A time-invariant (TIV) system has a time-dependent system function that is not a direct function of time. Such systems are regarded as a class of systems in the field of system analysis. The time-dependent system function is a function of the time-dependent input function. If this function depends only indirectly on the time-domain (via the input function, for example), then that is a system that would be considered time-invariant. Conversely, any direct dependence on the time-domain of the system function could be considered as a "time-varying system".
Mathematically speaking, "time-invariance" of a system is the following property:
Given a system with a time-dependent output function , and a time-dependent input function ; the system will be considered time-invariant if a time-delay on the input directly equates to a time-delay of the output function. For example, if time is "elapsed time", then "time-invariance" implies that the relationship between the input function and the output function is constant with respect to time :
In the language of signal processing, this property can be satisfied if the transfer function of the system is not a direct function of time except as expressed by the input and output.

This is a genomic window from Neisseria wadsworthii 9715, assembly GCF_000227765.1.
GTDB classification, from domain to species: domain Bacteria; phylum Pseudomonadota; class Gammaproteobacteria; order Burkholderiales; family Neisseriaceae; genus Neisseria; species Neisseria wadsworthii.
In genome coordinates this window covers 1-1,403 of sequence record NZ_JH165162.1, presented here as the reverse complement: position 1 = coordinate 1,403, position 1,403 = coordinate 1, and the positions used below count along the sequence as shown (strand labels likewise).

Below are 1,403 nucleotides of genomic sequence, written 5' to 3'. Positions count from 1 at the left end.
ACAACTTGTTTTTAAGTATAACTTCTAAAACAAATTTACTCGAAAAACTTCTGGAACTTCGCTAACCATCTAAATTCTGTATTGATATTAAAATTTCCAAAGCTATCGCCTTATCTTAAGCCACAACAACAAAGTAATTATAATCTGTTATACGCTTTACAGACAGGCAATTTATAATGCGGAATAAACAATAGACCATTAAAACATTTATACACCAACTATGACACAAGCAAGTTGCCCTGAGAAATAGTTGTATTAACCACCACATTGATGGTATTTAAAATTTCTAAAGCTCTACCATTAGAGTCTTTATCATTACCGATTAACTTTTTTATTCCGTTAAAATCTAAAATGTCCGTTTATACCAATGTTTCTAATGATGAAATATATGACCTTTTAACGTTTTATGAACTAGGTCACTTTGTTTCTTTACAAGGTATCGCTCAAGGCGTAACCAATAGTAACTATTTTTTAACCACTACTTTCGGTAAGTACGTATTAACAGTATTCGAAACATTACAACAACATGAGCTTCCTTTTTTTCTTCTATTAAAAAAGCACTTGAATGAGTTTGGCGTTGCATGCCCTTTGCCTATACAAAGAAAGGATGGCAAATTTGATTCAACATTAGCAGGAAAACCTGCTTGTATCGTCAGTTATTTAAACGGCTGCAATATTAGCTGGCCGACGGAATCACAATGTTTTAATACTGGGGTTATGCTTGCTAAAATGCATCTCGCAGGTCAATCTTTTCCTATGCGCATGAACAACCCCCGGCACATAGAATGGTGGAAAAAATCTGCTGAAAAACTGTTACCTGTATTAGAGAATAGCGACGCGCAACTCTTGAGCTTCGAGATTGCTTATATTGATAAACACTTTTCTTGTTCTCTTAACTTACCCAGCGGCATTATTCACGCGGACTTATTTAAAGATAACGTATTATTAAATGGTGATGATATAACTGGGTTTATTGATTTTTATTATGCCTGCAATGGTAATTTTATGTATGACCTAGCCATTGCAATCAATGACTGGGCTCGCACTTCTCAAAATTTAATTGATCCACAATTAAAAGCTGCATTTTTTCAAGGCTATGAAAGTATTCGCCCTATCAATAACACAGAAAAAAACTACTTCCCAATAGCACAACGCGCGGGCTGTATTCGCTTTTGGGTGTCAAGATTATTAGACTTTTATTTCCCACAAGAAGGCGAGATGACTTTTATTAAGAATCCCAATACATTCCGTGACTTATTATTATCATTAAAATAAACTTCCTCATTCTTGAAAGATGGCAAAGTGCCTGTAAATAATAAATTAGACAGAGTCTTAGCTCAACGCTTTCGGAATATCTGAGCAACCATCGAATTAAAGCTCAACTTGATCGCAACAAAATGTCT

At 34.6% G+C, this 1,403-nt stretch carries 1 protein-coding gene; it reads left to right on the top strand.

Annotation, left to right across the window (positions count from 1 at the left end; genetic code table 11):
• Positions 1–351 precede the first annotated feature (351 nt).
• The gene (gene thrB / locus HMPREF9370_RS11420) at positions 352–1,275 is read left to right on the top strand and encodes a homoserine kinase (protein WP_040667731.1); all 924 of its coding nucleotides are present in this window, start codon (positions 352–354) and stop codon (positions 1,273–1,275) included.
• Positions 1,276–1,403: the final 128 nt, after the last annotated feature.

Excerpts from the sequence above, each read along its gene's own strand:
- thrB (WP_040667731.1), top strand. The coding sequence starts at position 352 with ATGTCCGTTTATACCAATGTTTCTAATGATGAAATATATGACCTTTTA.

In the context of a system schematic, this property can also be stated as follows:
If a system is time-invariant then the system block commutes with an arbitrary delay.
We can denote the shift operator by where is the amount by which a vector's index set should be shifted. For example, the "advance-by-1" system
can be represented in this abstract notation by
where is a function given by
with the system yielding the shifted output
So is an operator that advances the input vector by 1.
Suppose we represent a system by an operator. This system is time-invariant if it commutes with the shift operator, i.e.,
If our system equation is given by
then it is time-invariant if we can apply the system operator on followed by the shift operator , or we can apply the shift operator followed by the system operator , with the two computations yielding equivalent results.